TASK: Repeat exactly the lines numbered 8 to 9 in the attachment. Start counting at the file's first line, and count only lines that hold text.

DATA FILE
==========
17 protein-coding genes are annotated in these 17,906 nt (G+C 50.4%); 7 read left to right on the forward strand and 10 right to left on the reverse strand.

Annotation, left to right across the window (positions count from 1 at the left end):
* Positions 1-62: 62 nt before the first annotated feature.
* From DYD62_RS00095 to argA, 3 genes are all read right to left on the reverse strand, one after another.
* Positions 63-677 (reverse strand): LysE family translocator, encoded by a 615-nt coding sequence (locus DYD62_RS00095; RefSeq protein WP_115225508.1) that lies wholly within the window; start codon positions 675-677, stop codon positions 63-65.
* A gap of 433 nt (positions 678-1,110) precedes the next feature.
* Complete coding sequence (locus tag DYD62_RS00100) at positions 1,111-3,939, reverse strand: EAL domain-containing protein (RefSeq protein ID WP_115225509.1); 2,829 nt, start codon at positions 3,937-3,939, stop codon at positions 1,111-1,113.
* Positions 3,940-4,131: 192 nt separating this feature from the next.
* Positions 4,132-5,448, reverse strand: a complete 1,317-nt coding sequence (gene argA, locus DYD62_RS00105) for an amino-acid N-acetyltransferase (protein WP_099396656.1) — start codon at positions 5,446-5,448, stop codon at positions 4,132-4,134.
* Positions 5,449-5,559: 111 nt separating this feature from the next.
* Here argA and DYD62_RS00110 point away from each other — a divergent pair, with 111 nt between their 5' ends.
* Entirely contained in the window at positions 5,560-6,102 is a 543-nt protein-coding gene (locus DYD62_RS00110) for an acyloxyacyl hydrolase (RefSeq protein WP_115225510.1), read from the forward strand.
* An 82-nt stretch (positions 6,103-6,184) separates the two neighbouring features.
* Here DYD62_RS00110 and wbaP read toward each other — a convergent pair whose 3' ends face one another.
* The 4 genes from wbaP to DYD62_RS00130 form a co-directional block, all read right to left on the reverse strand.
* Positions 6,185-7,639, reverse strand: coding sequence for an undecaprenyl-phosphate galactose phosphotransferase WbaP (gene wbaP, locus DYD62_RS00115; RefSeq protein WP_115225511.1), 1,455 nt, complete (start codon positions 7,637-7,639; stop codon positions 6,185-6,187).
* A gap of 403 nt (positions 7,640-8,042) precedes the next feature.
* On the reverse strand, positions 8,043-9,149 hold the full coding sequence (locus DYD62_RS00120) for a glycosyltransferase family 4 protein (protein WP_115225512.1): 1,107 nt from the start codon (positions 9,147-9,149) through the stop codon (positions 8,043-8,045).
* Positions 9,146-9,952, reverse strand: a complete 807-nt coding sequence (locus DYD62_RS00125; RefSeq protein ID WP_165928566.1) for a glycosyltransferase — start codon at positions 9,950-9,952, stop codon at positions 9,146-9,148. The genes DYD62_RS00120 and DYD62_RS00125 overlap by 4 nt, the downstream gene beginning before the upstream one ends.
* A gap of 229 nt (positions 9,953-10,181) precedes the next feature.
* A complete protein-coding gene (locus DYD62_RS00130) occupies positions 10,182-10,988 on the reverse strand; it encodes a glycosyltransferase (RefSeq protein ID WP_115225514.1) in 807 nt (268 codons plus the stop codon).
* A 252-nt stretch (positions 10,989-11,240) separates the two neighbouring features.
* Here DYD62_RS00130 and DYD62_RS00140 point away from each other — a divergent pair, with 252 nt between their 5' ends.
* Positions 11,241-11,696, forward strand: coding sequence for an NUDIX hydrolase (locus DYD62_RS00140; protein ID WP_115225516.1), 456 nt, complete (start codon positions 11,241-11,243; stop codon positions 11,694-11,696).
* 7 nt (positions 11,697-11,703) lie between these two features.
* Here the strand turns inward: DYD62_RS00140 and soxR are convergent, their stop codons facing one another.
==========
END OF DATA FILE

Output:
* Positions 3,940-4,131: 192 nt separating this feature from the next.
* Positions 4,132-5,448, reverse strand: a complete 1,317-nt coding sequence (gene argA, locus DYD62_RS00105) for an amino-acid N-acetyltransferase (protein WP_099396656.1) — start codon at positions 5,446-5,448, stop codon at positions 4,132-4,134.